Research into species traits could help save Europe's dying bees
A team led by a Museum scientist has found that smaller bee species with shorter flight seasons are especially at risk in human-dominated areas.
Researchers have released the most comprehensive study to date into how the characteristics of different European bee species interact with changing land use across the continent.
The study, published in the Journal of Applied Ecology, looked at how traits such as size, flight season, and diet make certain species particularly sensitive to the risks from urbanisation and the intensification of agriculture.
Species with narrow diets and short flight seasons (the length of time they are active during the year) were found to be especially sensitive to high-intensity farmland. Examples include the Nomada errans (a type of cuckoo bee) and the longhorn bee Eucera nigrescens.
The researchers, led by Adriana De Palma of the Natural History Museum and Imperial College London, say their findings should allow conservation efforts to focus on areas where species' characteristics make them particularly vulnerable to environmental changes.
Scientists have become increasingly concerned about threats to bees in recent years, with the International Union for Conservation of Nature stating in March that 10% of Europe's native wild species could soon face extinction.
A significant drop-off in bee populations would have severe consequences for food security and biodiversity, because of the insect's crucial role in pollination.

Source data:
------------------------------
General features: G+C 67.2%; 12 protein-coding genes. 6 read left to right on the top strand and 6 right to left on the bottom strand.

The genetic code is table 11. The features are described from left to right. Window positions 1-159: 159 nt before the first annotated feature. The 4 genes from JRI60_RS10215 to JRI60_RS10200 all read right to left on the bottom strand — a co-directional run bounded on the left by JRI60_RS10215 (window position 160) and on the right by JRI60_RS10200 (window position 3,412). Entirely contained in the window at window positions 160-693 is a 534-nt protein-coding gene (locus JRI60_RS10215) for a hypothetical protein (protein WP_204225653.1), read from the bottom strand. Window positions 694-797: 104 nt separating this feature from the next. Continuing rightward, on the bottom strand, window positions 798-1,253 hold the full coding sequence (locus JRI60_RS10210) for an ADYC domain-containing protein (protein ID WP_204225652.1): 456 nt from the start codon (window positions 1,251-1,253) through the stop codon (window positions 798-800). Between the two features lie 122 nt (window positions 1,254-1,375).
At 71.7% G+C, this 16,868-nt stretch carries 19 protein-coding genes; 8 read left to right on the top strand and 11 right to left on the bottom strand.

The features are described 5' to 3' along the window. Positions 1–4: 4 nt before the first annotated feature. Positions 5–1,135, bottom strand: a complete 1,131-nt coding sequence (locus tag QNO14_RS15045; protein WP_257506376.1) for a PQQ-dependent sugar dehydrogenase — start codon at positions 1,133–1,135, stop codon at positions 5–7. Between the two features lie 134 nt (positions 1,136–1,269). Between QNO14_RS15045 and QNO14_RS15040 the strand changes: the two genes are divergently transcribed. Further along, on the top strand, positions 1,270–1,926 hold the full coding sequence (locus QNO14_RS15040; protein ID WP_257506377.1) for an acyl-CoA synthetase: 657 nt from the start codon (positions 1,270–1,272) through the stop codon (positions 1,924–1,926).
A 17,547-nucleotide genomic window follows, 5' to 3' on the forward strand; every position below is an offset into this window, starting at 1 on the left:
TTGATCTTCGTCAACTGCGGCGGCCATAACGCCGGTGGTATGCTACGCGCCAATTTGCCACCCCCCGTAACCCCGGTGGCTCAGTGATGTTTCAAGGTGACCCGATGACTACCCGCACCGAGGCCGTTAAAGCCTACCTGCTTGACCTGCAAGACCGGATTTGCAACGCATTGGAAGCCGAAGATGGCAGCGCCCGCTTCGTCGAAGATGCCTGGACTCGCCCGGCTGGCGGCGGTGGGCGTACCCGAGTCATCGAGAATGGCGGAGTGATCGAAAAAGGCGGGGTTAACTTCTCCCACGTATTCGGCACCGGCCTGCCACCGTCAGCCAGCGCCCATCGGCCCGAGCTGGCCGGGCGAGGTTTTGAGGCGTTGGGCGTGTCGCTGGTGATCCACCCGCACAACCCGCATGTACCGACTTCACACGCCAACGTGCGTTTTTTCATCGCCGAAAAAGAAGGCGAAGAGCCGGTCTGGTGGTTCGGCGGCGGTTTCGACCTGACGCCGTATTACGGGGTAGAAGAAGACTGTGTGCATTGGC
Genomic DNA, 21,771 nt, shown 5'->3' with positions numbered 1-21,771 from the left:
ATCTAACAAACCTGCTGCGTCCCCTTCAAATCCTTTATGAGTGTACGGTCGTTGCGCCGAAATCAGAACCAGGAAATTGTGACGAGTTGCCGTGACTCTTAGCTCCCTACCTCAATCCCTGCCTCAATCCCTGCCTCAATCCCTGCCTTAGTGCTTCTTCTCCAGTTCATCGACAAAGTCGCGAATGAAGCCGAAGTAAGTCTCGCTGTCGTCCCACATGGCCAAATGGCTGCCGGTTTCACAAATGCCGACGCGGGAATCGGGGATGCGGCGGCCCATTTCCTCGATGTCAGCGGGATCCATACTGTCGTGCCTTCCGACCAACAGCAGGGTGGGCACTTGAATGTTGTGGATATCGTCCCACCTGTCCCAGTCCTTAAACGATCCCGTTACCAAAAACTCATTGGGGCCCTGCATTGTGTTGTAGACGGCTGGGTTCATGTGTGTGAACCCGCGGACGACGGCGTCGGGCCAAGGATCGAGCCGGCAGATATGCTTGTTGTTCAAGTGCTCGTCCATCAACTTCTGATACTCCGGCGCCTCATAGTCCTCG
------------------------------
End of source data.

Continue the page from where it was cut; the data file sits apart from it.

Alongside climate change and harmful parasites, the intensification of farming and the growth of cities are seen as important causes of the declines.
The aim of the new study, says De Palma, is to identify some of the traits that make certain species more vulnerable to human impact than others.
'This research highlights how the fate of Europe's bees doesn't just depend on their ecology, or on the land use where they live, but a combination of the two. We can now take an important step towards effective conservation by trying to intervene when there's a bad combination', she says.
The team analysed 257 bee species at 1,584 locations in Europe, and found that land-use pressures alone explained little of the variation in bee numbers across the sites.
Instead, land pressures combined with specific characteristics of bee species - such as small foraging ranges, short flight seasons and highly specific diets - helped to explain where species were located and how large the different populations were.
'Small species that only use a select set of plants are especially sensitive to intensive cropland. They might therefore benefit from land management that encourages more flowers - but only if the flowers are close enough to their nests, because they don't fly very far to look for food', says De Palma.
The study's authors say more research now needs to be carried out into how different bees' ecological traits affect pollination. 'We have shown which traits make species more vulnerable,' says De Palma, 'but if these species are also crucial for pollination services, protecting them is doubly important'.